Confessional poetry continues to be a debatable term in academic circles. It specifically refers to a small group of American poets operating between the late 1950s and 1970s. It is used more broadly to categorize any poems that appear to be super personal — the first person “I” is used and topics address the horrors of everyday life like mental illness, abuse, physical pain, trauma, addiction, relationship problems, parenting and grief. Confessional poetry is genre that is not limited to women but seems to be associated most frequently with them. In particular, Sylvia Plath and Anne Sexton are often invoked when confessional poetry is discussed.
Both Sexton and Plath used their experiences as women to fuel their poetry. They transformed the stuff of their lives into art that criticized a culture seeking to limit them. For example, in Plath’s poem “The Applicant” (1962) she writes about how the cult of domesticity turns women into literal dolls: “It can sew, it can cook,/it can talk, talk, talk.” The woman in the poem has ceased to be human, reduced to an object without an inner life. “It” is a collection of performances: household work and small, mindless chatter.
Since confessional poetry evoked femininity and womanhood, and in some cases, pregnancy and motherhood — and eventually became linked with Second Wave Feminism in the 1970s — certain critics mocked or dismissed it as something to be embarrassed by. Depending on who you ask, it still is.
Poetry and its reception have come a long way from when Plath and Sexton were writing. Now, there are Instagram poets and people who argue about whether Instagram poets are good or bad. There are Sad Girls and Plath Girls and poetry tote bags and tattoos. At a promotional reading in New York City, the majority-female audience wanted to ask Fox things like what she would tell her younger self. There were tears.
But there is still a lot of misogyny to contend with when women write about taboo themes, such how patriarchal structures continue to erase or minimize women’s pain and suffering. The violence of abuse and the pain of miscarriage are two of Fox’s most visceral subjects; in these poems, the male figures inflict physical, emotional and sexual trauma on a speaker who dreams of freedom and is trying to discover her own power: “you fall asleep on top of me so that i can’t / call my family or the police” from the poem “oxycodone and tequila” is one of the strongest lines, horrific in its simplicity.
There are references to patriarchal violence throughout: the Biblical oppression of Lilith and Eve, the suffering of Mary Magdalene, the sorrow of children’s book “The Giving Tree,” toxic masculinity satire “American Psycho,” Marilyn Monroe (need more be said) and the mythological Persephone, who became queen of the Underworld after Hades abducted her from her mother.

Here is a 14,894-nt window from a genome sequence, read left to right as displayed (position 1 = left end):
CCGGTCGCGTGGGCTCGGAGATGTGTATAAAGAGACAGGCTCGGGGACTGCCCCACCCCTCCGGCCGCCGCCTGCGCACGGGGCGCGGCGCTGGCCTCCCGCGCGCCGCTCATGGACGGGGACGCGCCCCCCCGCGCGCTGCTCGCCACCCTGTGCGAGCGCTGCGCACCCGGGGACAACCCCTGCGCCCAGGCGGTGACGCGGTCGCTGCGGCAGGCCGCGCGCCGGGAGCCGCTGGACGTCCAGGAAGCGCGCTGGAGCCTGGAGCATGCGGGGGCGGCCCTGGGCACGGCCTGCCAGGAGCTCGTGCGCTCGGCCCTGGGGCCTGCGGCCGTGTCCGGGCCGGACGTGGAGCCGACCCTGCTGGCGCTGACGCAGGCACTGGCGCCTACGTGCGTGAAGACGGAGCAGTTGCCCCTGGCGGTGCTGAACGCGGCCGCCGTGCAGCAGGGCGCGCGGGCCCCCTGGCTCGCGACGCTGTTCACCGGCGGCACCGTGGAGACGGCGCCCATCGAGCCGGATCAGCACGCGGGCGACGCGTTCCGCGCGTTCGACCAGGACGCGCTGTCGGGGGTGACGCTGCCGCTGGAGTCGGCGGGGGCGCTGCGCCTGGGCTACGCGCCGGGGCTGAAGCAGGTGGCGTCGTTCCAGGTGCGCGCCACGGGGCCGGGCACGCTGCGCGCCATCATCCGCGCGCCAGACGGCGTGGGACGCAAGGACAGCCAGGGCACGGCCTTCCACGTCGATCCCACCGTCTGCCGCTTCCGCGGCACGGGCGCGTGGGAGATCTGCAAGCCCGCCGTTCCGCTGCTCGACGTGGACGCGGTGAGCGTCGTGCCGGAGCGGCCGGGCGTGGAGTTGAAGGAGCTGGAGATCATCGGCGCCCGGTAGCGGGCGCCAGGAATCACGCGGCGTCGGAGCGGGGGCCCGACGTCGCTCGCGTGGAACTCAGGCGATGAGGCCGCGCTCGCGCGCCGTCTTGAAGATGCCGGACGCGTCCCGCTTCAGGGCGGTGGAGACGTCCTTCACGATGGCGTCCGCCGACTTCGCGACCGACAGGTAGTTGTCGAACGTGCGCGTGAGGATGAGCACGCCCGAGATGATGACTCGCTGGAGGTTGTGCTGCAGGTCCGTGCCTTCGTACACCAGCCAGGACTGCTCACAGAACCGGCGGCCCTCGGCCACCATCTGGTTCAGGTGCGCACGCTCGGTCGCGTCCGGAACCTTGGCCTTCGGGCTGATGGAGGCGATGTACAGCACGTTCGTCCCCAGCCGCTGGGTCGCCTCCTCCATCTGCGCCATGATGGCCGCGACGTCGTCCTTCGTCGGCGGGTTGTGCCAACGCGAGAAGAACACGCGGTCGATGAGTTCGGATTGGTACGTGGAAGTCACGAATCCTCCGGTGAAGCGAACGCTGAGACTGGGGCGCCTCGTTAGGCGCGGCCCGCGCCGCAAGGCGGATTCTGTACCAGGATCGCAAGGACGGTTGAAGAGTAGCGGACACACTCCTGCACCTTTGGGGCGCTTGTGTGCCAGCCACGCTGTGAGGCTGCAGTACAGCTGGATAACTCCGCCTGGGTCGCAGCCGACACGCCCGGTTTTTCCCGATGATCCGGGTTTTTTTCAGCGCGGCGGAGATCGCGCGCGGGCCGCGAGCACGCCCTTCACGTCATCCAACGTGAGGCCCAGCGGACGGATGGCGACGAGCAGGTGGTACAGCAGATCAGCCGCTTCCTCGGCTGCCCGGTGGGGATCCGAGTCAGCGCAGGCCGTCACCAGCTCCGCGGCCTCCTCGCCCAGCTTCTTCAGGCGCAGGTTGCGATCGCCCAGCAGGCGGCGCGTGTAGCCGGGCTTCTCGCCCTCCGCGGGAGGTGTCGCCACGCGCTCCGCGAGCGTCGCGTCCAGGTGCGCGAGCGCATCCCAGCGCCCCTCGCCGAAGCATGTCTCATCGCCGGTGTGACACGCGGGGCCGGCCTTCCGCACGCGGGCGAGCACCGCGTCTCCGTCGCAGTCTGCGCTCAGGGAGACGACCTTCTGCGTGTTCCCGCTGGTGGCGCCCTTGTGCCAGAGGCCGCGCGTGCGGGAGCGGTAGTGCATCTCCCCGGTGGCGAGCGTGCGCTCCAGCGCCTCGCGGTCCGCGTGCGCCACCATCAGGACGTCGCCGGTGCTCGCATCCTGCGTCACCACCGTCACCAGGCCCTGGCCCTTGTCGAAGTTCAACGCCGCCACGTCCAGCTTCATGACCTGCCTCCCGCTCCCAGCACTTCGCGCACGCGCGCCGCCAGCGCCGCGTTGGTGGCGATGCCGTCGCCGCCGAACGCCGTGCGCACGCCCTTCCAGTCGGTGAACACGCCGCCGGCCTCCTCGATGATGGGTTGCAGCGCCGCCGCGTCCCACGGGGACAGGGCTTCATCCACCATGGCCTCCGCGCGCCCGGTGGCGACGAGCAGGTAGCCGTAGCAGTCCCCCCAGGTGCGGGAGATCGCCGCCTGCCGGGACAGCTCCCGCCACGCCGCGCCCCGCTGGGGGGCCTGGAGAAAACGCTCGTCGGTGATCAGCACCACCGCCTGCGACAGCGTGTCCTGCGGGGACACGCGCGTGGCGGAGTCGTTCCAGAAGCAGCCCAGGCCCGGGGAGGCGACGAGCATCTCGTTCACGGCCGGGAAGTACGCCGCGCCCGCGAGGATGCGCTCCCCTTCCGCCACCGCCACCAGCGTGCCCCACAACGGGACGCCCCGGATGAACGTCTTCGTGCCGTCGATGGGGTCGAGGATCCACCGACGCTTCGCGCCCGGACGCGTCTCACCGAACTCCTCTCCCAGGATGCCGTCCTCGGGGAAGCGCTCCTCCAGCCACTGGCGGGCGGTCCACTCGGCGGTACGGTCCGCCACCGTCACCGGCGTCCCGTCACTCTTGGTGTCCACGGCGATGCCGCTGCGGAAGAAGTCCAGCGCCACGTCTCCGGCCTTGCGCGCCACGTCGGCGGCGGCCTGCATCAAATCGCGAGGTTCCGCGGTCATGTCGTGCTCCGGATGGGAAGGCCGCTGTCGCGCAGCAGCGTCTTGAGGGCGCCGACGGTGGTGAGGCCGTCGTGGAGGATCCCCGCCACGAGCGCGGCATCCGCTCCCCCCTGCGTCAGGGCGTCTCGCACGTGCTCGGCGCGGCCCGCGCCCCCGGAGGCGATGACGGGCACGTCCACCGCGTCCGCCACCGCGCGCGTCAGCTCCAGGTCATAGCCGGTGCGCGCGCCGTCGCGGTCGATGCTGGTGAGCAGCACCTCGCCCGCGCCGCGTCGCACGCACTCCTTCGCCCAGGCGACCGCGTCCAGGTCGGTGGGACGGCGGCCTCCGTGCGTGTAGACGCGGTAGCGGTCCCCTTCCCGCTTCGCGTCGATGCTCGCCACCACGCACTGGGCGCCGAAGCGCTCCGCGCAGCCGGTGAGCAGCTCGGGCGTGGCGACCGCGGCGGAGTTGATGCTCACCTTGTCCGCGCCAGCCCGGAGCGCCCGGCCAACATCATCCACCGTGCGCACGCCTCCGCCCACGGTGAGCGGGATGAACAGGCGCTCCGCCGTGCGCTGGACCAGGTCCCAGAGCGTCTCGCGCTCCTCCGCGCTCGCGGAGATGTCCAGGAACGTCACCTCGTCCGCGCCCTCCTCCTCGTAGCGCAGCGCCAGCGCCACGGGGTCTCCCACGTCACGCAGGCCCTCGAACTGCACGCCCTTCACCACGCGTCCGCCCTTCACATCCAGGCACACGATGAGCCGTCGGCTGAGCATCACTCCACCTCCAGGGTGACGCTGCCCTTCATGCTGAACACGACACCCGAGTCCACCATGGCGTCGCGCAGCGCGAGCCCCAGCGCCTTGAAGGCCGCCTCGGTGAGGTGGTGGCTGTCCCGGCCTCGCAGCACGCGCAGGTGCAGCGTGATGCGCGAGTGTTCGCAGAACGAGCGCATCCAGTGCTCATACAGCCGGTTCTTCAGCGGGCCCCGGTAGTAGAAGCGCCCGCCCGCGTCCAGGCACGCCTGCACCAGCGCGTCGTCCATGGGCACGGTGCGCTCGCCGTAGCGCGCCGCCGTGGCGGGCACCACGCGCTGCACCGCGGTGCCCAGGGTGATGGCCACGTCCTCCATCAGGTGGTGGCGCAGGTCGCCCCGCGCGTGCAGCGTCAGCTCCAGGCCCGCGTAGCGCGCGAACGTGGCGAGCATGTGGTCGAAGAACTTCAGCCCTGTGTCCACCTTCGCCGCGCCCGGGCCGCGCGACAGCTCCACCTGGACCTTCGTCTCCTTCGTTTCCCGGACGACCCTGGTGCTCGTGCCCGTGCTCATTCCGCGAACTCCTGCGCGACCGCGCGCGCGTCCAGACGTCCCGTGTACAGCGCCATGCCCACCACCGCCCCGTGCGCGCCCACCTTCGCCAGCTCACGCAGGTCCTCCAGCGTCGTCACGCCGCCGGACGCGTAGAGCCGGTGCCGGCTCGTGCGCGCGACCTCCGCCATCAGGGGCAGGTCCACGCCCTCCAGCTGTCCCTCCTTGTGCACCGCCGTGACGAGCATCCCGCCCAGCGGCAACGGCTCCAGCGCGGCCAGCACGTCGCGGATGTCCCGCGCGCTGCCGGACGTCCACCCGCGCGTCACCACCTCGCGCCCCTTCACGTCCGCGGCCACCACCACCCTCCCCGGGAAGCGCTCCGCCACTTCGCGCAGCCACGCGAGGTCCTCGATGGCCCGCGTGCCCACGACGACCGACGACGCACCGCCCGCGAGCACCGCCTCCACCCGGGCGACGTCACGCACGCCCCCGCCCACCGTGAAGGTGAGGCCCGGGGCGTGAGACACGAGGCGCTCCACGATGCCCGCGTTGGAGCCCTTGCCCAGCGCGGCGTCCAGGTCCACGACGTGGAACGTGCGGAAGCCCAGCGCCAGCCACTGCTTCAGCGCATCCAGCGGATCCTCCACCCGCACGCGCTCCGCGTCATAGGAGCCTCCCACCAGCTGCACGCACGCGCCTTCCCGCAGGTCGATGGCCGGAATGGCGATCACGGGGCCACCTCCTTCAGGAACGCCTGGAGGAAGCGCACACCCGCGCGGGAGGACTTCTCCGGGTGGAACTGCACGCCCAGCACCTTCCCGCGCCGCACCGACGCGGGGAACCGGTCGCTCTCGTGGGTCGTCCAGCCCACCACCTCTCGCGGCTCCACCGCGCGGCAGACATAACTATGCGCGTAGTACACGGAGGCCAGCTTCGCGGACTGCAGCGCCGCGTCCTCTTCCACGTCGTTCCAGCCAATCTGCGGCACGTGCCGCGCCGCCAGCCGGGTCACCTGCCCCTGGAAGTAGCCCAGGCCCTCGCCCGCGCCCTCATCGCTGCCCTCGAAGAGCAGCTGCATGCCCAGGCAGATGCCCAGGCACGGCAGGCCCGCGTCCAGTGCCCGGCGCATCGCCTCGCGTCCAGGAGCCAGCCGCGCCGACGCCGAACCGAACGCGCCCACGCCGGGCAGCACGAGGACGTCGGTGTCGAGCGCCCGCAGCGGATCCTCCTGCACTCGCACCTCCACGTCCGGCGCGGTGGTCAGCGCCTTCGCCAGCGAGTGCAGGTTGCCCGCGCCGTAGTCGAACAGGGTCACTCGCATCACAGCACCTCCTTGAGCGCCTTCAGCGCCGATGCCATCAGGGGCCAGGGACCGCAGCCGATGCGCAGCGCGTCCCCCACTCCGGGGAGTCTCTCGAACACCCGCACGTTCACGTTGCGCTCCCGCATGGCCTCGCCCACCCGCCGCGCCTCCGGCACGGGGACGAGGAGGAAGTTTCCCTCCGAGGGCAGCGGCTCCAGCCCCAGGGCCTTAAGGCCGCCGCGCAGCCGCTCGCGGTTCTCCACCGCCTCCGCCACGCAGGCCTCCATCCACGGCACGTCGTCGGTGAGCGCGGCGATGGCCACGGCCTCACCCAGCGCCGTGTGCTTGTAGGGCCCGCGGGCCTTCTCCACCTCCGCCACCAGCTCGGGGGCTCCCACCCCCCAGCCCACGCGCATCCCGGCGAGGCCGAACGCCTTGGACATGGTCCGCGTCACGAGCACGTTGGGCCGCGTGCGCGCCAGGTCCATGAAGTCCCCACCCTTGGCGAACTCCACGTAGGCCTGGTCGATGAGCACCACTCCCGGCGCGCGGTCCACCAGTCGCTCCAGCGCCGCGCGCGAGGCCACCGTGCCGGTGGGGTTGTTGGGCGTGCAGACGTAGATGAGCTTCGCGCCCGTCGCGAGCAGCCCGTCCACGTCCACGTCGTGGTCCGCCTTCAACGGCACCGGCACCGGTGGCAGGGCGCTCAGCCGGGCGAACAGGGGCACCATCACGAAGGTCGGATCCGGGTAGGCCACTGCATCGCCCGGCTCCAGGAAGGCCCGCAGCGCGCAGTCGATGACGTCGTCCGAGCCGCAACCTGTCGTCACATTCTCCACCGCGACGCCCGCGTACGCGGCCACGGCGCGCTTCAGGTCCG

Formally, most of the words are written in lower-case, like a whisper. And many of the poems seem to be explicitly intended for meme-ification. The shortest ones, often single sentences, seem primed for Instagram posts. And while sharing poetry on social media or being an Instagram poet isn’t new, it is meaningful to participate intentionally in this tradition, to encourage the consumption of poetry on social media. “Some poems…serve the same purpose as memes in online culture,” Fox explained in an interview.
Fox’s poetry matters because women and their stories matter. No matter how often we are told that we need to listen to women, the prevailing message is always that women should shut up. Just last month, rapper Timbaland said that Justin Timberlake needed to “put a muzzle” on Britney Spears in light of her memoir’s recent publication (Timbaland has since apologized for the comment).
Where Fox would be the muse for other artists, she is now a creator and a muse for her own art. Her body, famous subject of the male gaze, becomes a poetic body that is the site of multiple traumas, struggling to speak and make meaning.
One recent critic described the authority asserted by confessional poets in this way: “What makes them powerful is that they foreground the experiences of a firmly female speaker, everyday observations that so many women share but are often seen as not valuable or worthy of being called art.” Fox is working within that tradition. These are feminist poems, and they carry Fox’s message: reject silence.